Home Malware Distracting Beach Babes Facebook Malware Attack

Distracting Beach Babes Facebook Malware Attack

by Brett M. Christensen

Facebook has been hit by a malware attack disguised as a video supposedly showing “Distracting Beach Babes”. The malware messages have been appearing on the Walls of many Facebook users. 

The messages, which look like they have been posted by friends of the Facebook user, feature a thumbnail of a woman’s bottom in a revealing bikini and a link labelled “Distracting Beach Babes HQ”. The post also includes the message:

[Name of Facebook user], this is hilarious LOL 😛 😛 :P”

 
Those who click the link in the mistaken belief that they are about to view a “beach babe” video will actually open a rogue Facebook application. If the user gives permission for the rogue app to run, he or she will then be prompted to follow another link to update their Flash video player.

However, clicking this “update” actually downloads and installs adware on the user’s computer.

Meanwhile, the rogue Facebook app will have automatically posted the same malware message to the Walls of the user’s Facebook friends. To make the message seem more legitimate, the rogue app adds the name of each Facebook friend to the bogus Wall posts.

In a blog post about this attack Graham Cluley of Security firm Sophos suggests:

If you have been hit, you should delete the offending message from your page, scan your computer with an up-to-date anti-virus, change your passwords, review your Facebook application settings (to ensure you have blocked the rogue application).

Also, learn an important lesson: don’t be so quick to click on unsolicited links and approve unknown applications in the future.

Perhaps most importantly, tell your friends to also do the same.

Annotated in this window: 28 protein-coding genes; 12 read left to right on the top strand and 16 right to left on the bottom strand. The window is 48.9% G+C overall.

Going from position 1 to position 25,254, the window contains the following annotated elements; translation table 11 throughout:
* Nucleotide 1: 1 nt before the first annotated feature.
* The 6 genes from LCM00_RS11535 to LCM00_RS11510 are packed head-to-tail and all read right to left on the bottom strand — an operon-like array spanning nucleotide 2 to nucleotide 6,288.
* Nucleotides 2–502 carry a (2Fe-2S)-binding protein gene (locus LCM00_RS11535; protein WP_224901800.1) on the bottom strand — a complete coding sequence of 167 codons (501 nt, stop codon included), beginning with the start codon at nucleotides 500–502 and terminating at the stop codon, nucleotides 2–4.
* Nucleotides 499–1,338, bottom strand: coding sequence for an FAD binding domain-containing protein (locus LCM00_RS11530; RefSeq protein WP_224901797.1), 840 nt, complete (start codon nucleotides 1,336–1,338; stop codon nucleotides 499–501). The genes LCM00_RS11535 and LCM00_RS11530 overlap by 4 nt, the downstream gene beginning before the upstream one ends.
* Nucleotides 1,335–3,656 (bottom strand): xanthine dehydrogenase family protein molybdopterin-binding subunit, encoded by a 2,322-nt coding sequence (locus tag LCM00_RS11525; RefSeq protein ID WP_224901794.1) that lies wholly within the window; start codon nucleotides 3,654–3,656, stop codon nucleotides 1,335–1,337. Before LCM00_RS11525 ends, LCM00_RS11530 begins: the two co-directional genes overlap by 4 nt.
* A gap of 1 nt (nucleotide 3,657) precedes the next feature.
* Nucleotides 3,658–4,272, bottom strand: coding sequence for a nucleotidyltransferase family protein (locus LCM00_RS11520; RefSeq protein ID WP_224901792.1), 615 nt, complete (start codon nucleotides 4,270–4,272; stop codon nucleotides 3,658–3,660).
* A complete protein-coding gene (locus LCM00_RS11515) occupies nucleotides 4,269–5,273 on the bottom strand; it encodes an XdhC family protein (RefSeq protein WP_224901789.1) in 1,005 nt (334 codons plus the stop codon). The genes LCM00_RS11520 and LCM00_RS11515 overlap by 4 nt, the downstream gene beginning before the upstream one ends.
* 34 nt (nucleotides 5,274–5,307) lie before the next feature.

According to Sophos, this attack is a new incarnation of the earlier “Candid Camera Prank” malware attack, which used very similar tactics.



Importance Notice

After considerable thought and with an ache in my heart, I have decided that the time has come to close down the Hoax-Slayer website.

These days, the site does not generate enough revenue to cover expenses, and I do not have the financial resources to sustain it going forward.

Moreover, I now work long hours in a full-time and physically taxing job, so maintaining and managing the website and publishing new material has become difficult for me.

And finally, after 18 years of writing about scams and hoaxes, I feel that it is time for me to take my fingers off the keyboard and focus on other projects and pastimes.

When I first started Hoax-Slayer, I never dreamed that I would still be working on the project all these years later or that it would become such an important part of my life. It's been a fantastic and engaging experience and one that I will always treasure.

I hope that my work over the years has helped to make the Internet a little safer and thwarted the activities of at least a few scammers and malicious pranksters.

A Big Thank You

I would also like to thank all of those wonderful people who have supported the project by sharing information from the site, contributing examples of scams and hoaxes, offering suggestions, donating funds, or helping behind the scenes.

I would especially like to thank David White for his tireless contribution to the Hoax-Slayer Facebook Page over many years. David's support has been invaluable, and I can not thank him enough.

Closing Date

Hoax-Slayer will still be around for a few weeks while I wind things down. The site will go offline on May 31, 2021. While I will not be publishing any new posts, you can still access existing material on the site until the date of closure.

Thank you, one and all!

Brett Christensen,
Hoax-Slayer